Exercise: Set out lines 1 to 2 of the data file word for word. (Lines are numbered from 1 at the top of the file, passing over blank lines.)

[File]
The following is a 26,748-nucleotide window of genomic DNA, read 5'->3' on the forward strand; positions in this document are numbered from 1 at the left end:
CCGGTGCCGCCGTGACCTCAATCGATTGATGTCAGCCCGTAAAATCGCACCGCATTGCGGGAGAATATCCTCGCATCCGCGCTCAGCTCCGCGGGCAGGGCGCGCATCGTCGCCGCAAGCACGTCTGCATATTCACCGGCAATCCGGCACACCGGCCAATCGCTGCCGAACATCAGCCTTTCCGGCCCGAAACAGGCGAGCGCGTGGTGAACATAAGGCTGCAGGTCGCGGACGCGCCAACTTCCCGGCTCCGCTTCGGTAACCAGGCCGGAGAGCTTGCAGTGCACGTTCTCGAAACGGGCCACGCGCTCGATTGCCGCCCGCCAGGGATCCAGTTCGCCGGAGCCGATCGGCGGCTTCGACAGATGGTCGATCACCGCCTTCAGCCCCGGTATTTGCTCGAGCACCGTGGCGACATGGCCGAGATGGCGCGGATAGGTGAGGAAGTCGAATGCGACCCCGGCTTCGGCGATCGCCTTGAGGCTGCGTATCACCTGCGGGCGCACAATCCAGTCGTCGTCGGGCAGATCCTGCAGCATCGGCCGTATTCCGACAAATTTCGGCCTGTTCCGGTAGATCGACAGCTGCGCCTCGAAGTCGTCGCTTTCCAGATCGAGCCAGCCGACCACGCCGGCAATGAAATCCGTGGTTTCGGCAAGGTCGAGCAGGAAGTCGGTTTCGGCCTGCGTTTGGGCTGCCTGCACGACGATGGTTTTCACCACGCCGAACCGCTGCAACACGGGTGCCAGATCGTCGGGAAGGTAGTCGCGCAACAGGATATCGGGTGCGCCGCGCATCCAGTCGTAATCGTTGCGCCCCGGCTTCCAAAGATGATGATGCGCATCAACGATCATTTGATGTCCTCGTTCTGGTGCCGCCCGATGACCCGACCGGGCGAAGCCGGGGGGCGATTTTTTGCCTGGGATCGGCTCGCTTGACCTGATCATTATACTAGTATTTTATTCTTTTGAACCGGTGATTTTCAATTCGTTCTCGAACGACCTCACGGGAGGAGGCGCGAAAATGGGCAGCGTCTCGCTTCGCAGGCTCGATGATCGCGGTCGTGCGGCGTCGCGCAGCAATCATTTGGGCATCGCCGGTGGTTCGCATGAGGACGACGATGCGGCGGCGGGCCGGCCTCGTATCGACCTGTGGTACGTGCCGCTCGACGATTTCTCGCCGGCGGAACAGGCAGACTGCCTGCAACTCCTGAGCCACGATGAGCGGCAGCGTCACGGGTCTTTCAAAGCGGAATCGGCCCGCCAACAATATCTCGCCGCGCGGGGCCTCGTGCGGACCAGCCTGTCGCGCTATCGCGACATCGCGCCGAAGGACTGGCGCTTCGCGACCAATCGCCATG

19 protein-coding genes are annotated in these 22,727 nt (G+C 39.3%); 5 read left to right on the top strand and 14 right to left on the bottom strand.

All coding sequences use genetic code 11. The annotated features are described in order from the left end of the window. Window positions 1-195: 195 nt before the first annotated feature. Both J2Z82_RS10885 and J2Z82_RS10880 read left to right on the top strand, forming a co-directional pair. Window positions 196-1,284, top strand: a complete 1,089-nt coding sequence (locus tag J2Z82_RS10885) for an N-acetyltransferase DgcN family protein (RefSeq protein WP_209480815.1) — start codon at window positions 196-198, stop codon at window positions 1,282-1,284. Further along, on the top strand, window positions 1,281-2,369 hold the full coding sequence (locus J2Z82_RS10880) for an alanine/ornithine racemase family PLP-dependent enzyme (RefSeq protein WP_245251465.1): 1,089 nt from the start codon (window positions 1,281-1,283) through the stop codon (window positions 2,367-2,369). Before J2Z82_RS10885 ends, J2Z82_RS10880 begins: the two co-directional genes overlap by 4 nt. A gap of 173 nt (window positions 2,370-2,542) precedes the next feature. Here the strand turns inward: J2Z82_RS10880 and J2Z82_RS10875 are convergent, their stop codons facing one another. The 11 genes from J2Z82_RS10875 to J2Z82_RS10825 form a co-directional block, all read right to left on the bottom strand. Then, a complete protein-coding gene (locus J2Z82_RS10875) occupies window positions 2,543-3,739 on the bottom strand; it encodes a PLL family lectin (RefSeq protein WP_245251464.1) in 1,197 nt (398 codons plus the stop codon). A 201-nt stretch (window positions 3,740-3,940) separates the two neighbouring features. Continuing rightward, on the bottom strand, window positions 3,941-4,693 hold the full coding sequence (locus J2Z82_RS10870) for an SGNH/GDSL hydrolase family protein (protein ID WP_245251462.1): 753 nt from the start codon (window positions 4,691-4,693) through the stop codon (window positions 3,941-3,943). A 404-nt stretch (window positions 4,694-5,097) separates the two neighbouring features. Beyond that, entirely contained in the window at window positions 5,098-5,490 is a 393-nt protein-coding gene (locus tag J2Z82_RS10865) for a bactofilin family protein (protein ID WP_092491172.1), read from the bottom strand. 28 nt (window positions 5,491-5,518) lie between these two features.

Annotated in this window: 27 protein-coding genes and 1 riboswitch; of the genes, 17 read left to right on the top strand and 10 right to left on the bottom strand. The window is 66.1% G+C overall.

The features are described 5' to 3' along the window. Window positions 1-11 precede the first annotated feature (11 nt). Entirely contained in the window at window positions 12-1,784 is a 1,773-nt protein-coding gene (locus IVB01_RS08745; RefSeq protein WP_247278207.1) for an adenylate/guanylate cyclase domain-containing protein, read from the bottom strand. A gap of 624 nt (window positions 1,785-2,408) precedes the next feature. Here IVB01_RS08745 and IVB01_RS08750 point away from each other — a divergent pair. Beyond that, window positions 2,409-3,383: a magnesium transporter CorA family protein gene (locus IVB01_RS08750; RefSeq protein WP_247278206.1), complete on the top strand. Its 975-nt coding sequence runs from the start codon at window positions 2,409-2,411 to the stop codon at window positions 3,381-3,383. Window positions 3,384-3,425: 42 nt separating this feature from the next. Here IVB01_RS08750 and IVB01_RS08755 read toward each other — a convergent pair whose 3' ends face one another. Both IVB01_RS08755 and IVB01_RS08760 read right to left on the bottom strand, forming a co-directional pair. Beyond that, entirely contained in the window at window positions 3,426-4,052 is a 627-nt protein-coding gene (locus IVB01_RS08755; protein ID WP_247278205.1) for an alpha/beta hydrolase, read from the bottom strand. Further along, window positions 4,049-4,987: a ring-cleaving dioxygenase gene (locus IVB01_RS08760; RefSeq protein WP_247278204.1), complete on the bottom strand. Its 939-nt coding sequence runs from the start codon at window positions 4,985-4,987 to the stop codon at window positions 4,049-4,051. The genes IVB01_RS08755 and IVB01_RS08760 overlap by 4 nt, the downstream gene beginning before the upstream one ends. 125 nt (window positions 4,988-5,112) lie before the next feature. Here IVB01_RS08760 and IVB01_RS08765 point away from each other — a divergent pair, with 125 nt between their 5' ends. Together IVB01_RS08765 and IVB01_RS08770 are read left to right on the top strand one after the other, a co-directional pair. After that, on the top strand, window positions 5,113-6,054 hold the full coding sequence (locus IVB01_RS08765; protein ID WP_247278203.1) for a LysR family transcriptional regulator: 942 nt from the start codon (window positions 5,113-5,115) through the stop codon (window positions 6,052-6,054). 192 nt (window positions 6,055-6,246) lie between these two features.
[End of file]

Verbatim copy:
The following is a 26,748-nucleotide window of genomic DNA, read 5'->3' on the forward strand; positions in this document are numbered from 1 at the left end:
CCGGTGCCGCCGTGACCTCAATCGATTGATGTCAGCCCGTAAAATCGCACCGCATTGCGGGAGAATATCCTCGCATCCGCGCTCAGCTCCGCGGGCAGGGCGCGCATCGTCGCCGCAAGCACGTCTGCATATTCACCGGCAATCCGGCACACCGGCCAATCGCTGCCGAACATCAGCCTTTCCGGCCCGAAACAGGCGAGCGCGTGGTGAACATAAGGCTGCAGGTCGCGGACGCGCCAACTTCCCGGCTCCGCTTCGGTAACCAGGCCGGAGAGCTTGCAGTGCACGTTCTCGAAACGGGCCACGCGCTCGATTGCCGCCCGCCAGGGATCCAGTTCGCCGGAGCCGATCGGCGGCTTCGACAGATGGTCGATCACCGCCTTCAGCCCCGGTATTTGCTCGAGCACCGTGGCGACATGGCCGAGATGGCGCGGATAGGTGAGGAAGTCGAATGCGACCCCGGCTTCGGCGATCGCCTTGAGGCTGCGTATCACCTGCGGGCGCACAATCCAGTCGTCGTCGGGCAGATCCTGCAGCATCGGCCGTATTCCGACAAATTTCGGCCTGTTCCGGTAGATCGACAGCTGCGCCTCGAAGTCGTCGCTTTCCAGATCGAGCCAGCCGACCACGCCGGCAATGAAATCCGTGGTTTCGGCAAGGTCGAGCAGGAAGTCGGTTTCGGCCTGCGTTTGGGCTGCCTGCACGACGATGGTTTTCACCACGCCGAACCGCTGCAACACGGGTGCCAGATCGTCGGGAAGGTAGTCGCGCAACAGGATATCGGGTGCGCCGCGCATCCAGTCGTAATCGTTGCGCCCCGGCTTCCAAAGATGATGATGCGCATCAACGATCATTTGATGTCCTCGTTCTGGTGCCGCCCGATGACCCGACCGGGCGAAGCCGGGGGGCGATTTTTTGCCTGGGATCGGCTCGCTTGACCTGATCATTATACTAGTATTTTATTCTTTTGAACCGGTGATTTTCAATTCGTTCTCGAACGACCTCACGGGAGGAGGCGCGAAAATGGGCAGCGTCTCGCTTCGCAGGCTCGATGATCGCGGTCGTGCGGCGTCGCGCAGCAATCATTTGGGCATCGCCGGTGGTTCGCATGAGGACGACGATGCGGCGGCGGGCCGGCCTCGTATCGACCTGTGGTACGTGCCGCTCGACGATTTCTCGCCGGCGGAACAGGCAGACTGCCTGCAACTCCTGAGCCACGATGAGCGGCAGCGTCACGGGTCTTTCAAAGCGGAATCGGCCCGCCAACAATATCTCGCCGCGCGGGGCCTCGTGCGGACCAGCCTGTCGCGCTATCGCGACATCGCGCCGAAGGACTGGCGCTTCGCGACCAATCGCCATG